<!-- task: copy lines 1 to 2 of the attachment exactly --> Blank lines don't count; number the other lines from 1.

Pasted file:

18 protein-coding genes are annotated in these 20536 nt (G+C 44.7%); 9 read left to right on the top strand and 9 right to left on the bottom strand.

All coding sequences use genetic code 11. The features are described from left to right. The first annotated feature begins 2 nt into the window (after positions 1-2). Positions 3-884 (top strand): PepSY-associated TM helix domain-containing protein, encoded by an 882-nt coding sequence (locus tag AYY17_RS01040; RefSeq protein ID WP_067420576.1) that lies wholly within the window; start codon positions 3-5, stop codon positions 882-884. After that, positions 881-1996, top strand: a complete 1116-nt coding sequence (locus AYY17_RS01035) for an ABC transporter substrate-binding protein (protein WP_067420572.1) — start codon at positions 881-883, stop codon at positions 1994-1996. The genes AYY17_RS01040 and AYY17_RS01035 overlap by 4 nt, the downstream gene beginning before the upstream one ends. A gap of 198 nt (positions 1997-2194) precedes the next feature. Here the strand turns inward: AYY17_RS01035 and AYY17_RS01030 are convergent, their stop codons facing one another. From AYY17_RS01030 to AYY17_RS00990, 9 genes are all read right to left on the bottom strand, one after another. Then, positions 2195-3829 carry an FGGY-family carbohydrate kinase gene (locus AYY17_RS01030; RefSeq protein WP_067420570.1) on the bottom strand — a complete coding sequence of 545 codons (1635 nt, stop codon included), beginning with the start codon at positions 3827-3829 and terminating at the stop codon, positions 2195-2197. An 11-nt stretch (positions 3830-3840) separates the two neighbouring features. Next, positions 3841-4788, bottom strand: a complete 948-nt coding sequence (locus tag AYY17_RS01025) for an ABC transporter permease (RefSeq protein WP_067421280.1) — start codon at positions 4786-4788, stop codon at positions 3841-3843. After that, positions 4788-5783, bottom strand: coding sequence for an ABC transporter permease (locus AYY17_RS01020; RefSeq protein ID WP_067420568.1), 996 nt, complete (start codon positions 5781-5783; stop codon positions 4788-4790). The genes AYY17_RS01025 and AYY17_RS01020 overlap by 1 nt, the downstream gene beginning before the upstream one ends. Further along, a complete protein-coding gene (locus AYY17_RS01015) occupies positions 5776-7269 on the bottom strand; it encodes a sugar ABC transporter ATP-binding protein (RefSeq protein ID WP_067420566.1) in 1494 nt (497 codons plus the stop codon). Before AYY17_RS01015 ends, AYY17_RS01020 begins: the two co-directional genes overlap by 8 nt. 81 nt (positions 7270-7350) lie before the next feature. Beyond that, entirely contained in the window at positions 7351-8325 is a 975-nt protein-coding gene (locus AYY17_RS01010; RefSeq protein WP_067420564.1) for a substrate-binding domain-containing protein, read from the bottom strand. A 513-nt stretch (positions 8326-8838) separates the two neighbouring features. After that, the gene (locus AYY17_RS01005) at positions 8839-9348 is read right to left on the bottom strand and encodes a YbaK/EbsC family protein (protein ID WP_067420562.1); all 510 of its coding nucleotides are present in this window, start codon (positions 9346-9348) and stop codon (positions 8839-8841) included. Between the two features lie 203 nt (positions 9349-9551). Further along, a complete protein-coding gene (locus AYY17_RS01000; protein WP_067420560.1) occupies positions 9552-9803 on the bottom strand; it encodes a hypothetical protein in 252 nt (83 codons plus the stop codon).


18 protein-coding genes are annotated in these 20536 nt (G+C 44.7%); 9 read left to right on the top strand and 9 right to left on the bottom strand.

All coding sequences use genetic code 11. The features are described from left to right. The first annotated feature begins 2 nt into the window (after positions 1-2). Positions 3-884 (top strand): PepSY-associated TM helix domain-containing protein, encoded by an 882-nt coding sequence (locus tag AYY17_RS01040; RefSeq protein ID WP_067420576.1) that lies wholly within the window; start codon positions 3-5, stop codon positions 882-884. After that, positions 881-1996, top strand: a complete 1116-nt coding sequence (locus AYY17_RS01035) for an ABC transporter substrate-binding protein (protein WP_067420572.1) — start codon at positions 881-883, stop codon at positions 1994-1996. The genes AYY17_RS01040 and AYY17_RS01035 overlap by 4 nt, the downstream gene beginning before the upstream one ends. A gap of 198 nt (positions 1997-2194) precedes the next feature. Here the strand turns inward: AYY17_RS01035 and AYY17_RS01030 are convergent, their stop codons facing one another. From AYY17_RS01030 to AYY17_RS00990, 9 genes are all read right to left on the bottom strand, one after another. Then, positions 2195-3829 carry an FGGY-family carbohydrate kinase gene (locus AYY17_RS01030; RefSeq protein WP_067420570.1) on the bottom strand — a complete coding sequence of 545 codons (1635 nt, stop codon included), beginning with the start codon at positions 3827-3829 and terminating at the stop codon, positions 2195-2197. An 11-nt stretch (positions 3830-3840) separates the two neighbouring features. Next, positions 3841-4788, bottom strand: a complete 948-nt coding sequence (locus tag AYY17_RS01025) for an ABC transporter permease (RefSeq protein WP_067421280.1) — start codon at positions 4786-4788, stop codon at positions 3841-3843. After that, positions 4788-5783, bottom strand: coding sequence for an ABC transporter permease (locus AYY17_RS01020; RefSeq protein ID WP_067420568.1), 996 nt, complete (start codon positions 5781-5783; stop codon positions 4788-4790). The genes AYY17_RS01025 and AYY17_RS01020 overlap by 1 nt, the downstream gene beginning before the upstream one ends. Further along, a complete protein-coding gene (locus AYY17_RS01015) occupies positions 5776-7269 on the bottom strand; it encodes a sugar ABC transporter ATP-binding protein (RefSeq protein ID WP_067420566.1) in 1494 nt (497 codons plus the stop codon). Before AYY17_RS01015 ends, AYY17_RS01020 begins: the two co-directional genes overlap by 8 nt. 81 nt (positions 7270-7350) lie before the next feature. Beyond that, entirely contained in the window at positions 7351-8325 is a 975-nt protein-coding gene (locus AYY17_RS01010; RefSeq protein WP_067420564.1) for a substrate-binding domain-containing protein, read from the bottom strand. A 513-nt stretch (positions 8326-8838) separates the two neighbouring features. After that, the gene (locus AYY17_RS01005) at positions 8839-9348 is read right to left on the bottom strand and encodes a YbaK/EbsC family protein (protein ID WP_067420562.1); all 510 of its coding nucleotides are present in this window, start codon (positions 9346-9348) and stop codon (positions 8839-8841) included. Between the two features lie 203 nt (positions 9349-9551). Further along, a complete protein-coding gene (locus AYY17_RS01000; protein WP_067420560.1) occupies positions 9552-9803 on the bottom strand; it encodes a hypothetical protein in 252 nt (83 codons plus the stop codon).